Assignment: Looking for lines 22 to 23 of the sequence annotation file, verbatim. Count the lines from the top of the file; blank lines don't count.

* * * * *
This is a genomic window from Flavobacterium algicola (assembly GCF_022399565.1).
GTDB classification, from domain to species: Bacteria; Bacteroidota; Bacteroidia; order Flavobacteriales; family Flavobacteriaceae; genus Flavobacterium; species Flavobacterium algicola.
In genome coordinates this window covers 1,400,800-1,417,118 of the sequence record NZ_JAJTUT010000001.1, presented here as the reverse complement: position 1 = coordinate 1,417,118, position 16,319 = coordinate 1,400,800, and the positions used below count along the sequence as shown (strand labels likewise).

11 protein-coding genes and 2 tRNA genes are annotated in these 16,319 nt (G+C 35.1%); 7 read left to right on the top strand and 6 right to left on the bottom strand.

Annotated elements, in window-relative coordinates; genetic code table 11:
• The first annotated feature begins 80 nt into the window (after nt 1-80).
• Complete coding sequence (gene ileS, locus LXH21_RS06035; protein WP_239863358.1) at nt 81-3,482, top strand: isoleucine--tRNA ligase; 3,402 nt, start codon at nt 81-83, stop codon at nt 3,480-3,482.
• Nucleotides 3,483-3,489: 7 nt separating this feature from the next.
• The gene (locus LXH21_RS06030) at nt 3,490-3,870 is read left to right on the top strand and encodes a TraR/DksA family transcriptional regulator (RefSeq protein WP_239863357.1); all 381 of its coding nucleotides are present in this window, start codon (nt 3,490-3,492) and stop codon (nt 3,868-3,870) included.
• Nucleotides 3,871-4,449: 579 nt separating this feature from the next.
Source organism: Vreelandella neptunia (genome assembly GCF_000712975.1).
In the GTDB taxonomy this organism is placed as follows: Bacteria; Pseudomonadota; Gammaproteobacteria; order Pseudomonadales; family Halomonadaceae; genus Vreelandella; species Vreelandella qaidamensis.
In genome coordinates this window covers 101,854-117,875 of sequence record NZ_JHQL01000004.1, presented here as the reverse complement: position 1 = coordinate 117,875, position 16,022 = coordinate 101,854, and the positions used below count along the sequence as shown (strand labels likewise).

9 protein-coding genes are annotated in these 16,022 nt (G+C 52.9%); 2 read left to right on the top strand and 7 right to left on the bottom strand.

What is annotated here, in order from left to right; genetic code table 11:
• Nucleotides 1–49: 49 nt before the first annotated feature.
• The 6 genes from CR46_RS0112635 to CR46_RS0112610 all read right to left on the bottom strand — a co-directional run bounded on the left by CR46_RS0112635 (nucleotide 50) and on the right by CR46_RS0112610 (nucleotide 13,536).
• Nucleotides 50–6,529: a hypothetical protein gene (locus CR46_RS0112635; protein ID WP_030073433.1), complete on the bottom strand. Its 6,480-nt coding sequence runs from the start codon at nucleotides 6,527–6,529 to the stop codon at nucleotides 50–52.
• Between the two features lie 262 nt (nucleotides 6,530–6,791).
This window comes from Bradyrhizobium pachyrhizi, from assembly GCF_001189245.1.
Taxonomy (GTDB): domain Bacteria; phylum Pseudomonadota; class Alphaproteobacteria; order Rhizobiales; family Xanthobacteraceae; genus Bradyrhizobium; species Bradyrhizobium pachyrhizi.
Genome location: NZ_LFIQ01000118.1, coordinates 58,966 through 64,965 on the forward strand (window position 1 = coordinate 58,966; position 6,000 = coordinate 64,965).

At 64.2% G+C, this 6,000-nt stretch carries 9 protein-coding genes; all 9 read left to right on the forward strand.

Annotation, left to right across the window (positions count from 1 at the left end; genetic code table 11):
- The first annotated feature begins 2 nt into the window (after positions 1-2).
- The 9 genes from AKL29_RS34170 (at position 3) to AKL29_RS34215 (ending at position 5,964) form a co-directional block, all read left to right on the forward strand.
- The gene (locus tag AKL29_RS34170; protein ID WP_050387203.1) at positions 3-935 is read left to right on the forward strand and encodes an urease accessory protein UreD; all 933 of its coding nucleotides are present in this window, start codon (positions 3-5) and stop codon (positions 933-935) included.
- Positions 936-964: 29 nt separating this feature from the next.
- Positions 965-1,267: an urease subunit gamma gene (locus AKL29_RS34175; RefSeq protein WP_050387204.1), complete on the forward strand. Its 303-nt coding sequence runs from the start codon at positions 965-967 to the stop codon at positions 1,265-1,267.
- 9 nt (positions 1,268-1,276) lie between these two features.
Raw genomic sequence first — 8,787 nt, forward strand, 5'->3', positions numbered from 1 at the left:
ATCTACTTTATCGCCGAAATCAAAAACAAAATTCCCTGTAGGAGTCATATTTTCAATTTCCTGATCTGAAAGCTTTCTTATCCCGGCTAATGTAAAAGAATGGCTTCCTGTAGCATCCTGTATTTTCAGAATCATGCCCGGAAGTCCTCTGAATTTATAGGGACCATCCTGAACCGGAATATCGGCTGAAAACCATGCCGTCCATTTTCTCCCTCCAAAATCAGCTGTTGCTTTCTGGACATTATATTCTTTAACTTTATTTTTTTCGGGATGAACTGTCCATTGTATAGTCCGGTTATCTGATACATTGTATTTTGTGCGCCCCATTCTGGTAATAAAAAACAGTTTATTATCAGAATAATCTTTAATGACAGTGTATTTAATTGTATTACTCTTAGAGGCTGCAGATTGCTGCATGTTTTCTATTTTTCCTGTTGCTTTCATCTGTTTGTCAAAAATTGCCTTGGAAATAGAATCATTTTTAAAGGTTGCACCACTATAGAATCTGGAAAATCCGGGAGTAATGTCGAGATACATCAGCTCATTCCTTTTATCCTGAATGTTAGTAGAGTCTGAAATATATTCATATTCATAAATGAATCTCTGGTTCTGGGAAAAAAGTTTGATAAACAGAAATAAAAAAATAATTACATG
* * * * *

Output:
Genome location: NZ_LFIQ01000118.1, coordinates 58,966 through 64,965 on the forward strand (window position 1 = coordinate 58,966; position 6,000 = coordinate 64,965).

At 64.2% G+C, this 6,000-nt stretch carries 9 protein-coding genes; all 9 read left to right on the forward strand.